SOURCE: Kasey Van Norman, M.A.

Discovering Raw Faith in the Midst of Tragedy

The truth is, no matter the condition of our faith, we all have bad days. And when I’m having a bad day—you know, like barfing for twenty-some hours straight as a result of a toxin that’s flowing through my veins and killing off every cell in hopes of catching the one or two bad ones that could kill me—on those days, I don’t need someone to come along and tell me that it’s all going to be okay.

My experience with cancer is not the first time I’ve encountered this phenomenon.

When I watched my mom spiral into depression after my parents’ divorce, she would say, “It’s going to be okay.”

When I was with my dad every other weekend as a child and watched him take drink after drink, he would say, “It’s going to be okay.”

The day I ended up in the hospital after sticking my finger down my throat one too many times and had literally burned holes in my esophagus and weighed a good eighty-five pounds soaking wet, a nurse told me, “It’s going to be okay.”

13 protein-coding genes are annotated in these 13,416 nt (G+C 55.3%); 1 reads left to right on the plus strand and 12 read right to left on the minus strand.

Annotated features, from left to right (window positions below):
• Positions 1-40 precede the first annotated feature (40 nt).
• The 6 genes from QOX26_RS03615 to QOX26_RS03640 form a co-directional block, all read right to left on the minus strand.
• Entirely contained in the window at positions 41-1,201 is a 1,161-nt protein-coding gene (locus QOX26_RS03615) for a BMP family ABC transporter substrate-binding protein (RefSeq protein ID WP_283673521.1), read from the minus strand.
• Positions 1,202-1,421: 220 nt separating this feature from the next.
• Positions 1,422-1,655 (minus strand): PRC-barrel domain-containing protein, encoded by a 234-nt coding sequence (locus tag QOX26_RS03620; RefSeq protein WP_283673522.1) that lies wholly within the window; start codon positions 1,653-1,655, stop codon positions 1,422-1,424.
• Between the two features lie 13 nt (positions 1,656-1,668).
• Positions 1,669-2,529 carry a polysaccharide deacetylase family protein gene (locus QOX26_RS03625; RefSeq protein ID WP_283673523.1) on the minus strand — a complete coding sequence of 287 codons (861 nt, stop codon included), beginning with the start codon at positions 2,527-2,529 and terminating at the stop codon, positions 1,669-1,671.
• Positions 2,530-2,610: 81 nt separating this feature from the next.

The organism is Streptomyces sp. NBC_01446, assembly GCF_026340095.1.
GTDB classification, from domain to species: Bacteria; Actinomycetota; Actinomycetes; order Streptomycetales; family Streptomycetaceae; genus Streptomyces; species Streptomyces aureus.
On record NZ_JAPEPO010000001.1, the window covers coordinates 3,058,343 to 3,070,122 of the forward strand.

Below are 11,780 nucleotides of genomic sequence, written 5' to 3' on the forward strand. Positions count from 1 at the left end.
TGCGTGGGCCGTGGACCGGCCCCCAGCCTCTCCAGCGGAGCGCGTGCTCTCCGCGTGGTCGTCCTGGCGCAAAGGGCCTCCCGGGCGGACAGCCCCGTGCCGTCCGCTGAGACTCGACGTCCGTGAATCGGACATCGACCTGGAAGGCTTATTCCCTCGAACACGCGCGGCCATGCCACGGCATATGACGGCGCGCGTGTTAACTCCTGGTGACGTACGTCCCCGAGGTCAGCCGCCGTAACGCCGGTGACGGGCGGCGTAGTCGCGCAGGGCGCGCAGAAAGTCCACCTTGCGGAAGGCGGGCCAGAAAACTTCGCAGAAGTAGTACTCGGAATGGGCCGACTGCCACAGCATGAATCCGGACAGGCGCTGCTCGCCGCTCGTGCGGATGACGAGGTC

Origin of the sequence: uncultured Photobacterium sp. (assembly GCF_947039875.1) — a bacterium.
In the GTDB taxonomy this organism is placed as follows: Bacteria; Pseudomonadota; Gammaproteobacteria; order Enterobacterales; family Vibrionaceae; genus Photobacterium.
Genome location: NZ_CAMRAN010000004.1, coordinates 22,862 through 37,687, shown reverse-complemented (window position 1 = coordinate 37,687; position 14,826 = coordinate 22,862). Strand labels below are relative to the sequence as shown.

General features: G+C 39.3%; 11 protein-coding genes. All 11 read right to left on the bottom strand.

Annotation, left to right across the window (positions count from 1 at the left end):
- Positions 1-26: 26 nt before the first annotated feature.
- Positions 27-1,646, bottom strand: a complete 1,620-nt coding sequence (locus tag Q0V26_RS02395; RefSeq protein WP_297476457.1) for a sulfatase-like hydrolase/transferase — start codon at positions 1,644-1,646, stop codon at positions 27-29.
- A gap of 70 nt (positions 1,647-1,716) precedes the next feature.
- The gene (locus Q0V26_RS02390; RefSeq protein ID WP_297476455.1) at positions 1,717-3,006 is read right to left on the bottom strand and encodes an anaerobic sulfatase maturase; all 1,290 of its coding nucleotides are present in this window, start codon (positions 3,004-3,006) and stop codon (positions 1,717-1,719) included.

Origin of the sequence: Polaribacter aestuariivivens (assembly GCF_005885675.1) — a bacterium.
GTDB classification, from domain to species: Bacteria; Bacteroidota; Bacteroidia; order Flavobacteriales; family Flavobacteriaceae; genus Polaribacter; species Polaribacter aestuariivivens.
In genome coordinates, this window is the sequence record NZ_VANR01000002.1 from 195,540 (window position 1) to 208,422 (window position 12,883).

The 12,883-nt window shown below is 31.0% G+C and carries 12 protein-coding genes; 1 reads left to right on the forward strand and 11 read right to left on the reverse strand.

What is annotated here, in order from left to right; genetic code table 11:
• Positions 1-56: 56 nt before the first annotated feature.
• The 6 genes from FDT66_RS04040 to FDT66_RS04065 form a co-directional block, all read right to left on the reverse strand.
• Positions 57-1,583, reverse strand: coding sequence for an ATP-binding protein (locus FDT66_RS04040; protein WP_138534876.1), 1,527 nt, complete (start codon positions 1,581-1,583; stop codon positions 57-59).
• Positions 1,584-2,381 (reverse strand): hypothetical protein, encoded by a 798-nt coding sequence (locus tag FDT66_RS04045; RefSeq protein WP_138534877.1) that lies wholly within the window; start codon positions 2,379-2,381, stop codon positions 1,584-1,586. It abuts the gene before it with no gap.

After my miscarriage when I was twelve weeks pregnant, my friends told me, “It’s going to be okay.”

As I stood in front of my mother’s corpse at the funeral home, amid sobbing people and a slew of flowers, people came through the line and said, “It’s going to be okay.”

And then, when I shared the news of my cancer diagnosis, I received e-mails and shoulder pats with those dreaded words once again; “It’s going to be okay.”

There have been countless times when I want to stand up and shout, “NO! IT IS NOT GOING TO BE OKAY!”

We live in a broken, messed-up world, and there are some things that are never going to be okay.

Embracing raw faith means understanding that the Christian life also means accepting pain, suffering, and trials. Genuine faith means accepting the reality that life is a continual movement to become more like Jesus. Man-made religion wants to lull us into a place of rules and being just okay, but Jesus rocks our world and calls us to live deeply, whether in times of joy or struggle.

In other words, it’s okay to not be okay.

Better than Okay

God doesn’t guarantee us deliverance from hardship, and following him doesn’t mean we’ll never go through the fire. But he does promise us something better: he doesn’t waste anything we go through. And no matter what happens, he will go through it with us.